The resting-state intrinsic functional network patterns in the DLPFC in both the HC and aMCI groups primarily included the bilateral prefrontal lobe, ACC, MCC, anterior and posterior central gyri, caudate nucleus, and middle temporal gyrus (MTG), and the RSC network patterns included the bilateral hippocampus, parahippocampal gyrus, PCC, posterior central gyrus (PCG), and occipital lobe (Figure 2). Compared to the HC group, the aMCI group exhibited altered connectivity in the DLPFC and RSC networks (Figure 3). In the DLPFC network, the aMCI group showed increased FC in the left anterior central gyrus (ACG), left SMA, bilateral MCC, and caudate nucleus compared to the HC group. In the RSC network, the aMCI group showed decreased FC in the bilateral PCC and PCu compared to the HC group. Details regarding the size, location, and peak density of each cluster are provided in Table 2.
Table 2: Clusters with altered intrinsic functional connectivities in the DLPFC and RSC networks in the aMCI group compared to the HC group.
Note: Abbreviation: MNI, montreal neurological institute; x, y, z, coordinates of peak locations in the MNI space; BA, brodmann’s area; R, right; L, left; CN,; ACG, anterior central gyrus; SMA, supplementary motor area; MCC, middle cingulate cortex; PCC, posterior cingulate cortex; PCu, precuneus.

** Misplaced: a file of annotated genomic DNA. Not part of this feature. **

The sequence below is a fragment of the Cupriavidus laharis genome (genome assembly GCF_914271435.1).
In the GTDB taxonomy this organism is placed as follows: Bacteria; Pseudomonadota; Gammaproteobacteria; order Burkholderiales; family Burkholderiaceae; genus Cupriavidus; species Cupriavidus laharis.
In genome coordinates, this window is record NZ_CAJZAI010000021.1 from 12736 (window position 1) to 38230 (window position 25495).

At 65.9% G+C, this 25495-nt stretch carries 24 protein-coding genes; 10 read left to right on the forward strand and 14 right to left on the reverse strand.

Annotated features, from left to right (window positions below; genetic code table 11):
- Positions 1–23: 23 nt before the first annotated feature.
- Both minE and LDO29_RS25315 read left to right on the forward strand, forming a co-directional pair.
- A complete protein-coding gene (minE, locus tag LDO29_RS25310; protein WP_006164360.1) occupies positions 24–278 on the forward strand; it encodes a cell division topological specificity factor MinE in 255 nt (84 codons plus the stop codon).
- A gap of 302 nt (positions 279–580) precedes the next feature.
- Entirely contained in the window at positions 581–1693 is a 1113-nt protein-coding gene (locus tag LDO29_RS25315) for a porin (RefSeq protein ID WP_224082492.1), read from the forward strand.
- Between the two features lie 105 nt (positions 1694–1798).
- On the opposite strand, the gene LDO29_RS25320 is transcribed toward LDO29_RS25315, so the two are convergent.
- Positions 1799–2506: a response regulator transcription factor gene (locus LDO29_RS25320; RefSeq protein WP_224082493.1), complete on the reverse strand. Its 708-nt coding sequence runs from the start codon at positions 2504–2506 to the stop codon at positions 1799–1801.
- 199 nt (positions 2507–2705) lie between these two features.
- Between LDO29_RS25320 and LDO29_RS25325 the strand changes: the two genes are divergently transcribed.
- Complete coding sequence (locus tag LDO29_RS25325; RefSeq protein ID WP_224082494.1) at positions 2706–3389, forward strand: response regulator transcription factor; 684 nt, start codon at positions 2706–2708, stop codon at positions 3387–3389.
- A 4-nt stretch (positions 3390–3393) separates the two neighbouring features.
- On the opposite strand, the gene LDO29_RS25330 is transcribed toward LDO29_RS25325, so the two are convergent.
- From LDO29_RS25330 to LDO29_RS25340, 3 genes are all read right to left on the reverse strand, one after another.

Figure 2: Patterns of intrinsic functional connectivity in the DLPFC and RSC networks in the aMCI and HC groups. A. DLPFC connectivity network, B: RSC connectivity network (one sample t-test, corrected with AlphaSim, p < 0.01, cluster size > 1,998 mm3); color bar presented with z scores. Abbreviations: aMCI, amnestic mild cognitive impairment; HC, healthy controls; DLPFC, dorsolateral prefrontal cortex; RSC, retrosplenial cortex.
Figure 3: Differential intrinsic functional connectivities in the DLPFC and RSC networks in the aMCI group compared to the HC group (two-sample t-test, p < 0.05, corrected with AlphaSim). A. Increased DLPFC network including the left ACG/SMA, bilateral MCC, and caudate nucleus; decreased RSC network including the bilateral PCC and PCu. A bright color [see note above] indicates increased connectivity and a blue color indicates decreased connectivity; color bar presented with z-scores. B. Imbalance in FC strength between the two networks in the aMCI group compared to the HC group (m-value is the Fisher’s Z-transformed CC coefficient, as below). Abbreviations: ACG, anterior central gyrus; SMA, supplementary motor area; MCC, middle cingulate cortex; PCC, posterior cingulate cortex; PCu, precuneus; aMCI, amnestic mild cognitive impairment; HC, healthy controls.